US leading indicators rise in May, economy to 'muddle through'

21 June 2012 21:23  [Source: ICIS news]

WASHINGTON (ICIS)--Economic data on near-term prospects for US growth edged up by 0.3% in May from April, reversing an April decline and suggesting that the nation will “muddle through” over the next six months, a key survey said on Thursday.

The Conference Board, a 95-year-old business analysis group in New York City, said its leading economic index (LEI) for May rose to 95.8.

The LEI represents a cumulative measure of ten different business and economic gauges, such as manufacturers’ new orders, residential building permits, interest rates and consumer sentiment, among others.

The current index is measured against the baseline level of 100 set in 2004, before the 2008-2009 US recession.

The 0.3% gain in May more than offset the 0.1% decline in April and served to reaffirm the 0.2% advance in March, the board said.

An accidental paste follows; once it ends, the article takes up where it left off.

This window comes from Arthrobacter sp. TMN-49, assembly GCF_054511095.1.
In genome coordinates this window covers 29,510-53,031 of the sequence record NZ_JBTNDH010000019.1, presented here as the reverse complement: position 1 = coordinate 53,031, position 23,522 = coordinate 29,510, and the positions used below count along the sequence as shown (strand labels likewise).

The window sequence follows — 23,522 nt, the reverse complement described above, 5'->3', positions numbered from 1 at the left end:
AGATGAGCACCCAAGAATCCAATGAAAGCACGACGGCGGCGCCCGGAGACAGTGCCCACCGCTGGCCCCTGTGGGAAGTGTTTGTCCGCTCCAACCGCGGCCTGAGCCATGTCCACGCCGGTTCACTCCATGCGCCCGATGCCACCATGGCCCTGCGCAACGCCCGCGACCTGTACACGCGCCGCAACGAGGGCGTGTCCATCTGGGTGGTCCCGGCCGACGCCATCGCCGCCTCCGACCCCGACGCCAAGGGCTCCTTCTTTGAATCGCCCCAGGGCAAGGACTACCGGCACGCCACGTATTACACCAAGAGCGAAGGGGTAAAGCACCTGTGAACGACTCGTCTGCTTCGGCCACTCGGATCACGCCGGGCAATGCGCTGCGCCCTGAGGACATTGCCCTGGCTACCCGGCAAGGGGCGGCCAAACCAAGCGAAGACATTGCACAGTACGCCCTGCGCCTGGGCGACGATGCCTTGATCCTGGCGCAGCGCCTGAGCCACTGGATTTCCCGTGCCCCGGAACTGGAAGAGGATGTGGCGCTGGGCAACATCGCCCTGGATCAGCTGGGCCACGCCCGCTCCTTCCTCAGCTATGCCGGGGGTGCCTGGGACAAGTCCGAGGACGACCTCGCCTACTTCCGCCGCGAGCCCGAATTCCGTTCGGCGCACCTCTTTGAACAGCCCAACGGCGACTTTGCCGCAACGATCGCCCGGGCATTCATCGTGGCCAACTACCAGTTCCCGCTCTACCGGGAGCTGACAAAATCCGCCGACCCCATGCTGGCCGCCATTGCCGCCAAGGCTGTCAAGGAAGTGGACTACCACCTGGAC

Board economist Ken Goldstein said data underlying the index “in general reflect a US economy that is growing modestly, neither losing nor gaining momentum”.

The US experienced GDP growth of only 1.9% in the first quarter of this year, slowing from the near-normal GDP rate of 3% in the fourth quarter of 2011.

Subsequent data on employment growth, consumer confidence, the long-depressed US housing sector and moderations in consumer spending and business investment have suggested that the US economy could be cooling further in the second quarter.

But Conference Board economist Ataman Ozyildirim noted that the leading economic index has remained “in expansionary territory and is well above its growth at the end of 2011”.

That indicates, said Ozyildirim, there is “a relatively low risk of a downturn in the second half of 2012”.

Goldstein said recent data suggest the US economy will be “more of a muddle through” rather than a strong expansion in quarters ahead.

He also cautioned that ongoing headwinds, both domestic and foreign, “make further strengthening of the economy difficult”.

Paul Hodges studies key influences shaping the chemical industry in Chemicals and the Economy


By: Joe Kamalick
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